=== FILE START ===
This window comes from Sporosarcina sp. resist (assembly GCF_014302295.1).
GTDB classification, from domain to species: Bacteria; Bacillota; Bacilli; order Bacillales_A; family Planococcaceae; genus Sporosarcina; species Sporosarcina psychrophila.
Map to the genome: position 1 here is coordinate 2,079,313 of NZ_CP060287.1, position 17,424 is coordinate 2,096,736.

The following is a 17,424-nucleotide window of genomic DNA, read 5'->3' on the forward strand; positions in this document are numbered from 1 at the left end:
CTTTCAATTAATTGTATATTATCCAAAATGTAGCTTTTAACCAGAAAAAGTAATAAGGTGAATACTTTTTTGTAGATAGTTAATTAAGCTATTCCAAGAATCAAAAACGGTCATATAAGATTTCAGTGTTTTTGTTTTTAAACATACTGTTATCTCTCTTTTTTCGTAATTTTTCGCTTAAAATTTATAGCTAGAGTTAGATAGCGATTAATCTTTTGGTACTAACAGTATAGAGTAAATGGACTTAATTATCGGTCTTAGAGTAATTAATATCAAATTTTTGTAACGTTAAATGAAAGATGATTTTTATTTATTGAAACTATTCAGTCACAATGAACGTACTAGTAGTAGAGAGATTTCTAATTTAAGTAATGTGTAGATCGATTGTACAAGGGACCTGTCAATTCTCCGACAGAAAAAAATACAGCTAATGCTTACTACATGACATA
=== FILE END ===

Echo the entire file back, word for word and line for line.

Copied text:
This window comes from Sporosarcina sp. resist (assembly GCF_014302295.1).
GTDB classification, from domain to species: Bacteria; Bacillota; Bacilli; order Bacillales_A; family Planococcaceae; genus Sporosarcina; species Sporosarcina psychrophila.
Map to the genome: position 1 here is coordinate 2,079,313 of NZ_CP060287.1, position 17,424 is coordinate 2,096,736.

The following is a 17,424-nucleotide window of genomic DNA, read 5'->3' on the forward strand; positions in this document are numbered from 1 at the left end:
CTTTCAATTAATTGTATATTATCCAAAATGTAGCTTTTAACCAGAAAAAGTAATAAGGTGAATACTTTTTTGTAGATAGTTAATTAAGCTATTCCAAGAATCAAAAACGGTCATATAAGATTTCAGTGTTTTTGTTTTTAAACATACTGTTATCTCTCTTTTTTCGTAATTTTTCGCTTAAAATTTATAGCTAGAGTTAGATAGCGATTAATCTTTTGGTACTAACAGTATAGAGTAAATGGACTTAATTATCGGTCTTAGAGTAATTAATATCAAATTTTTGTAACGTTAAATGAAAGATGATTTTTATTTATTGAAACTATTCAGTCACAATGAACGTACTAGTAGTAGAGAGATTTCTAATTTAAGTAATGTGTAGATCGATTGTACAAGGGACCTGTCAATTCTCCGACAGAAAAAAATACAGCTAATGCTTACTACATGACATA